Spokane's Garland District welcomes new seasonal pho and ramen shop Little Noodle

click to enlarge Pork buns, crab dumplings and beef wontons are unfailingly fresh. - YOUNG KWAK PHOTO
Young Kwak photo
Pork buns, crab dumplings and beef wontons are unfailingly fresh.

Don't wait too long to check out one of the Garland District's newest food spots — Little Noodle could be here and gone in just six months.

The seasonal Asian-inspired noodle shop with a menu centered around scratch-made pho and ramen is currently set to operate only through early spring 2021, as it's located in a building that's home to Honey Pig BBQ the rest of the year.

A familiar name in the neighborhood is heading up the project: chef Kadra Evans, formerly of North Hill on Garland, which has not reopened since closing at the pandemic's onset in mid-March. Evans is teaming up with her brother-in-law Ryan Stretch as partners in the restaurant.

"We've both been out of work since March," Stretch says. "That's why we're doing our own thing."

Although Stretch doesn't have professional culinary experience, the duo has long enjoyed cooking together for their family.

"I always team up with him and cook when I'm at home," Evans says. "Every time I'm at my sister's he's doing barbecue and always enjoys cooking."

At North Hill, Evans established a local following for her time-honed recipe for pho, a brothy Vietnamese noodle soup, which she served weekly for a "Pho Friday" special.

The duo are subleasing the Honey Pig space on the corner of Garland and Wall from business owner Tony Ferrante during the barbecue joint's six months off during fall and winter.

"What I wanted to cook was pretty perfect for winter, so we started working on the details for that and we did it," Evans says. "And we'll see from there if we're going to do a food truck or a different location."

Little Noodle's soft opening is slated for Oct. 15, with a grand opening on Oct. 20. The restaurant plans to operate five days a week, closed for service on Sunday and Monday in order to prepare the 48-hour broth for its soups.

Besides pho and ramen ($11/each base price) with choice of proteins ($2-$3 each additional), including tri-tip, smoked pork or pork belly, smoked tofu and shrimp, Little Noodle's menu also offers several small bites: spring rolls ($6.50), edamame ($5-$5.50) and spam or tofu musubi ($4).

"The biggest thing is that we use prime meats" in our dishes, Evans explains, which are of a higher quality than the meat often served in more traditional noodle kitchens.

"It's all fresh ingredients," she continues. "We're going to smoke some meats, but we have no fryers and we're really just working off of induction burners and smokers. So it's a challenge, but it's a good way to keep things really fresh."

Non-noodle dishes on the Asian-fusion menu include steamed sake clams in lemongrass basil butter ($12.50), shrimp or mushroom soup dumplings with black vinegar broth ($12), a banh mi sandwich ($11), rice bowls ($9), bao buns ($12.50; served deconstructed, in a build-your-own style) and a pho-ritto ($12.50), a flour tortilla stuffed with classic pho ingredients.

Perhaps one of the most exciting menu inclusions for many local diners, however, is "Dim Sum Day" on Wednesdays, from 2 pm to close. For those who prowl some of the region's food-focused social media forums, the Cantonese tradition of serving a variety of small-portioned dishes is one of the most asked-for cuisines in the Inland Northwest. Little Noodle's dim sum options, served directly to customers from a cart displaying the available dishes, may vary from week to week.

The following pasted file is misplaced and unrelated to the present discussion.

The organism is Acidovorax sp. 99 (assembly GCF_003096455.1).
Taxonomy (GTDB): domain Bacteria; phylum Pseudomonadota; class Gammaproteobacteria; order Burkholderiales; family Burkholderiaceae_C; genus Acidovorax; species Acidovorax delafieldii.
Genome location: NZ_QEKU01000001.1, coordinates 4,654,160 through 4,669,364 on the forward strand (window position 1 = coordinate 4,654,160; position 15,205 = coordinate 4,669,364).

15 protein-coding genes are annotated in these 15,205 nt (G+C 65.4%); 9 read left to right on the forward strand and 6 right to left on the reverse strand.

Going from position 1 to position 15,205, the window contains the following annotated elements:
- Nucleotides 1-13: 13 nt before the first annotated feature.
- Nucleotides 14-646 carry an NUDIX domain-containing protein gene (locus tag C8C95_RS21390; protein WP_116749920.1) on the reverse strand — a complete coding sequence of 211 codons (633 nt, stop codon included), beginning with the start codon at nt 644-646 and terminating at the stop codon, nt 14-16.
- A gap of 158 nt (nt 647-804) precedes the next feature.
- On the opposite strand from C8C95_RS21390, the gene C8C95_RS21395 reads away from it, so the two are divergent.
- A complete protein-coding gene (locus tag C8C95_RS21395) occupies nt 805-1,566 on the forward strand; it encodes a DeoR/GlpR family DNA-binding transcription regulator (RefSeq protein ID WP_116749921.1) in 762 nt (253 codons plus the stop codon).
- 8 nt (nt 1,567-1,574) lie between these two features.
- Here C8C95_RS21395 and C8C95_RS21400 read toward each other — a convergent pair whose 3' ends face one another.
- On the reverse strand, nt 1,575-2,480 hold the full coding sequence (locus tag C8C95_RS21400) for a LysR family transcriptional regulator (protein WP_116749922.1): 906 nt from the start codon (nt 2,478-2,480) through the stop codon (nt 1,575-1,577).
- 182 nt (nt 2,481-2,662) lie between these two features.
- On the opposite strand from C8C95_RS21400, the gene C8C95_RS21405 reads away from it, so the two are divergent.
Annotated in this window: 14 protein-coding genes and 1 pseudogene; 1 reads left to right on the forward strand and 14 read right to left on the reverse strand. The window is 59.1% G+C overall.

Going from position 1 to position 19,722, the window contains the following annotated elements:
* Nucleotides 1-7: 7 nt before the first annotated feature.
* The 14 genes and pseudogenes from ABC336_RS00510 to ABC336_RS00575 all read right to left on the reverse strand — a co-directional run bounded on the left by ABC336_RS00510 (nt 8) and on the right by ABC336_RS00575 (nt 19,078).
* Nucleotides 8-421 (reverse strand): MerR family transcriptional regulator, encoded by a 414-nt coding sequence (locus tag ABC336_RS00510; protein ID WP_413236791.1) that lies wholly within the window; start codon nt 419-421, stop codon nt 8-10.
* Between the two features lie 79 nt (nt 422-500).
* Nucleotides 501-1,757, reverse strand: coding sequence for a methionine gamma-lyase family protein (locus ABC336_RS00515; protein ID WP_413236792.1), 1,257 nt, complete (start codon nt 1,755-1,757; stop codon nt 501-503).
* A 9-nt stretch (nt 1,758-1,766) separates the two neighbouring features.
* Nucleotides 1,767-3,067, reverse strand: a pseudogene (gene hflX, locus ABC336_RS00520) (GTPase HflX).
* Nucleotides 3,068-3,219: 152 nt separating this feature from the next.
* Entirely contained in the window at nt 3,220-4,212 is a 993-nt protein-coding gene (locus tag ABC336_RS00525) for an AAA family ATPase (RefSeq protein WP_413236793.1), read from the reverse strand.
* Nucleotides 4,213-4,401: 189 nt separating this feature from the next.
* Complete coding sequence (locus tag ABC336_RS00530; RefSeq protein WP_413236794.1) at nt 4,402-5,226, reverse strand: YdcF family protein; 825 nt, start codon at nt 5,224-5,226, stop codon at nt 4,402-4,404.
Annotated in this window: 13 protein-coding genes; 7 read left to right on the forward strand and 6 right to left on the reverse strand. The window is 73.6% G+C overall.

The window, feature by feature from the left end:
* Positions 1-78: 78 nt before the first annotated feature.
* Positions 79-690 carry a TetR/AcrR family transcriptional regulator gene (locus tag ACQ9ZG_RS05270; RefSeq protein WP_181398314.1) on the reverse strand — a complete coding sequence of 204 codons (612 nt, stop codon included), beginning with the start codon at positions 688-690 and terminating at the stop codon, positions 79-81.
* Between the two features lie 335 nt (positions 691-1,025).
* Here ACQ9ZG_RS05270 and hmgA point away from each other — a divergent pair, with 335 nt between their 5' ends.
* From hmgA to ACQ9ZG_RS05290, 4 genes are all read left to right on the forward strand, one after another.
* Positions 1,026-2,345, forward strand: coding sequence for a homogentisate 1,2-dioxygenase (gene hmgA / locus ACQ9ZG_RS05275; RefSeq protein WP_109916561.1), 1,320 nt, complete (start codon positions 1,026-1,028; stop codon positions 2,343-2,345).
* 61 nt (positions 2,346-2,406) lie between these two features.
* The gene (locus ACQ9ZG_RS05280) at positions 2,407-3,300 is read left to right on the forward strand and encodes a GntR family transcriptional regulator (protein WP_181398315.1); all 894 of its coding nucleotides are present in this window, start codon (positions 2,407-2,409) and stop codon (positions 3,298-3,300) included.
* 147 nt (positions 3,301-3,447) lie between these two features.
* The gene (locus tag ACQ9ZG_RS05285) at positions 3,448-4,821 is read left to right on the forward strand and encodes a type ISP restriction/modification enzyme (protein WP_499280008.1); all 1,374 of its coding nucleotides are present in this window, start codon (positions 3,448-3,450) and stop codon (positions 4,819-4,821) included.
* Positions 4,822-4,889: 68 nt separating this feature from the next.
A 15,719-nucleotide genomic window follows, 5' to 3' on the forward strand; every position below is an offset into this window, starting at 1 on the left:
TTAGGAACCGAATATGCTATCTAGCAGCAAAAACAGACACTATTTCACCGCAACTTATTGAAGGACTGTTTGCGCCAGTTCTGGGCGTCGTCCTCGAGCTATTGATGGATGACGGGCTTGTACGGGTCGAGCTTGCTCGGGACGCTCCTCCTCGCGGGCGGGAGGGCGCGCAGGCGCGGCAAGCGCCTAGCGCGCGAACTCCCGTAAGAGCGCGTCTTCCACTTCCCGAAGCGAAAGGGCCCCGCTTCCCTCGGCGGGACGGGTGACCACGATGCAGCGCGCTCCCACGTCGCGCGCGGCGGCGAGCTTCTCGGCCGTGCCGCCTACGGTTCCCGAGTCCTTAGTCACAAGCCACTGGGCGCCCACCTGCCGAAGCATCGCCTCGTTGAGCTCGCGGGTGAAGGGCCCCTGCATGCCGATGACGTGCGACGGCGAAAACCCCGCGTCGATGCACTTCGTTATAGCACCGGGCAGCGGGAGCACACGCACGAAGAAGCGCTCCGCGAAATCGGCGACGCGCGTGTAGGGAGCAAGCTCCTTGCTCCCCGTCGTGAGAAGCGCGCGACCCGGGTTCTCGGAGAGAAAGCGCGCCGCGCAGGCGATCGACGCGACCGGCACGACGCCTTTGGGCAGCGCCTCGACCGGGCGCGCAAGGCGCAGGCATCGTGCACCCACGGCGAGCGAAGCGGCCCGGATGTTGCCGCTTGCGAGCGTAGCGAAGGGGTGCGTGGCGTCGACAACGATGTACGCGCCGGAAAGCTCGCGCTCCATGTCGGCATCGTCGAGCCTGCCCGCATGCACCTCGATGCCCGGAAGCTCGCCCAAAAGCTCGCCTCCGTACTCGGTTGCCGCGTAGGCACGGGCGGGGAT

Ryan Stretch and Kadra Evans are partners in the Garland District's new Little Noodle. - YOUNG KWAK PHOTO
Young Kwak photo
Ryan Stretch and Kadra Evans are partners in the Garland District's new Little Noodle.

Weeks before the restaurant's debut, Evans traveled to Seattle to sample some of the city's most popular dim sum restaurants to get her "dim sum game going."

Dine-in seating at Little Noodle will be limited under current guidelines, and as such Evans and Stretch expect most orders to be placed for takeout.

The restaurant won't have a full bar, either, but local bartender and bitters expert Shelayna Skidmore is collaborating with its owners to craft a few sake cocktails to round out Little Noodle's wine, beer and sake selection.

Evans and Stretch both live in the Garland area and are excited to share a new dining choice with the community, even if it may be a seasonal venture for the foreseeable future.

"Living in the neighborhood, I always wanted more options" for food, Evans says. "It's not just a place for people to come visit, but people in the neighborhood also have options."

"We're really excited," Stretch adds. "Kadra is an incredible chef, and I am 100 percent on board. I really want this to work, and I think it will."

That said, both continue to stress that Little Noodle's first go-around is only for six months as they test the concept in its temporary location, and hopefully succeeding to justify more permanent plans.

"You don't have long to try us out, and the more [business] we get, the sooner the better," Evans says. ♦

Little Noodle • 713 W. Garland Ave. • Open Tue-Wed 11 am-9 pm, Thu-Sat 11 am-10 pm • littlenoodlespokane.com

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About The Author

Chey Scott

Chey Scott is the Inlander's Associate Editor, overseeing and contributing to the paper's arts and culture sections, including food and events. Chey (pronounced "Shay") is a lifelong resident of the Spokane area and a graduate of Washington State University. She's been on staff at the Inlander since 2012...